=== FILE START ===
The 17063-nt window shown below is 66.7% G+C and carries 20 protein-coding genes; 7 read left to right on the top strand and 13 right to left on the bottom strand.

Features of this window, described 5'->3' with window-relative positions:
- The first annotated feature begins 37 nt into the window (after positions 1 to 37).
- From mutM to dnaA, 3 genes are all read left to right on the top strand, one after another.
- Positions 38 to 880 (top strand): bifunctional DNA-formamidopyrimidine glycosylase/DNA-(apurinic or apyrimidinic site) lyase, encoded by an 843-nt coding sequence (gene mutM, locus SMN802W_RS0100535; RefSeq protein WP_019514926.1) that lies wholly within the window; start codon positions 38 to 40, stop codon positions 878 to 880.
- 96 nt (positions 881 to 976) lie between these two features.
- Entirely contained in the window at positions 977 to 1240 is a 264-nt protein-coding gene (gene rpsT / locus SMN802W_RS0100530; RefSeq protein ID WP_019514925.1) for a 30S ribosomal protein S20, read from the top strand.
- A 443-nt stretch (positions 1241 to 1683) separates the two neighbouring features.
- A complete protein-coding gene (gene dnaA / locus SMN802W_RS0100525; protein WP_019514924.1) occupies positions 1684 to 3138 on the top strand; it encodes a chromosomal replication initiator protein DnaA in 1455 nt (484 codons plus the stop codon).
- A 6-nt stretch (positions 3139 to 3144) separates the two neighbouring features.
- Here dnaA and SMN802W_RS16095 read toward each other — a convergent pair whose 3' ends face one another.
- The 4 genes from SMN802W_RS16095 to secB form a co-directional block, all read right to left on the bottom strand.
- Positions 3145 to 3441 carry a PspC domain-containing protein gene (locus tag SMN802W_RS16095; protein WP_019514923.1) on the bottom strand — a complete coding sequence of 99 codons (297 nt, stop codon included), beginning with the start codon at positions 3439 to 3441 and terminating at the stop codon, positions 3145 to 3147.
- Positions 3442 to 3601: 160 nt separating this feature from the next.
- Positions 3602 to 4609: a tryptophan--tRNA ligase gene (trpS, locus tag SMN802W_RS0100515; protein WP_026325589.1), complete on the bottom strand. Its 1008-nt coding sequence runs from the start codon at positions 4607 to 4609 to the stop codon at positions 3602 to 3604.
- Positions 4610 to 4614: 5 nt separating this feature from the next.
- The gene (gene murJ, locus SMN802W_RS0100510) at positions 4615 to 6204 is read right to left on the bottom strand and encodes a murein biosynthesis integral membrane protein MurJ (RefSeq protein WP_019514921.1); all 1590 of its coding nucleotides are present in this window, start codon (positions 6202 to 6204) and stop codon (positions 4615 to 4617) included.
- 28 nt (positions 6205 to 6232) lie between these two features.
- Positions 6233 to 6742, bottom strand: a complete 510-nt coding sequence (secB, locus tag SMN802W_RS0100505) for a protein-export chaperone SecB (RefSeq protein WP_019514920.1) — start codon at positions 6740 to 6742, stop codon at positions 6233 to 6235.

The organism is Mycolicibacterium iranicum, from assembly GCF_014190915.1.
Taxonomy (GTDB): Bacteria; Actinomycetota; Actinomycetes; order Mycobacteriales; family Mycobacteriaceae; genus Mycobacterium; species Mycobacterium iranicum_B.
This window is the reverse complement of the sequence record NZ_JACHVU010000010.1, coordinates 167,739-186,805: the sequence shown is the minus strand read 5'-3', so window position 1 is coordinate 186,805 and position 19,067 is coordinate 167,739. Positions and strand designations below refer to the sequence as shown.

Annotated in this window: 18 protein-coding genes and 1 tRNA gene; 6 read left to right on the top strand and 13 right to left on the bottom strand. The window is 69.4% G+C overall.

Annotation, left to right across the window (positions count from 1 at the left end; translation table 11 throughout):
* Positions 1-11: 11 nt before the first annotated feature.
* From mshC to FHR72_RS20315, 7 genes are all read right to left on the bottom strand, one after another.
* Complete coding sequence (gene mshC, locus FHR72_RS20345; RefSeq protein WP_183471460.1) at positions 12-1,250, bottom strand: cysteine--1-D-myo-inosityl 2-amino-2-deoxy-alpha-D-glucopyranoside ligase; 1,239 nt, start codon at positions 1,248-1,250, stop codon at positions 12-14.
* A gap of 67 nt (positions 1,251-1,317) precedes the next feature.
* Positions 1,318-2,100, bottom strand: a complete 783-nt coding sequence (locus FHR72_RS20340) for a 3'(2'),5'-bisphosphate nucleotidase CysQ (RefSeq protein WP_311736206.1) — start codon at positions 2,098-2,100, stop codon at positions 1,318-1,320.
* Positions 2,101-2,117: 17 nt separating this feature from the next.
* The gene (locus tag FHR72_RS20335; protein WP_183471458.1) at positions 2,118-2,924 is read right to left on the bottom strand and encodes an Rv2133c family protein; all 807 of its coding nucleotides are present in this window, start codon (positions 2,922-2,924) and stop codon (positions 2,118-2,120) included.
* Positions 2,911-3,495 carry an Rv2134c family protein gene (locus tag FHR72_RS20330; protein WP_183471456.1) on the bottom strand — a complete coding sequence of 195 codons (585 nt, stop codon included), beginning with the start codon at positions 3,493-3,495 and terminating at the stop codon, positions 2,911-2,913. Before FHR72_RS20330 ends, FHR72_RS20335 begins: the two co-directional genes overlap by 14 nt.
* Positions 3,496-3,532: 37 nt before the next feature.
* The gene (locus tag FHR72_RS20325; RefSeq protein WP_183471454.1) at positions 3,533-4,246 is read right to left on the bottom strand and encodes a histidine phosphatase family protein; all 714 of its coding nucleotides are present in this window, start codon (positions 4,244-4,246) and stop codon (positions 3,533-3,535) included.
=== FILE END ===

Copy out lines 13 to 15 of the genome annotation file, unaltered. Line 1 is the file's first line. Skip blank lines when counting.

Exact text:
- Positions 3145 to 3441 carry a PspC domain-containing protein gene (locus tag SMN802W_RS16095; protein WP_019514923.1) on the bottom strand — a complete coding sequence of 99 codons (297 nt, stop codon included), beginning with the start codon at positions 3439 to 3441 and terminating at the stop codon, positions 3145 to 3147.
- Positions 3442 to 3601: 160 nt separating this feature from the next.
- Positions 3602 to 4609: a tryptophan--tRNA ligase gene (trpS, locus tag SMN802W_RS0100515; protein WP_026325589.1), complete on the bottom strand. Its 1008-nt coding sequence runs from the start codon at positions 4607 to 4609 to the stop codon at positions 3602 to 3604.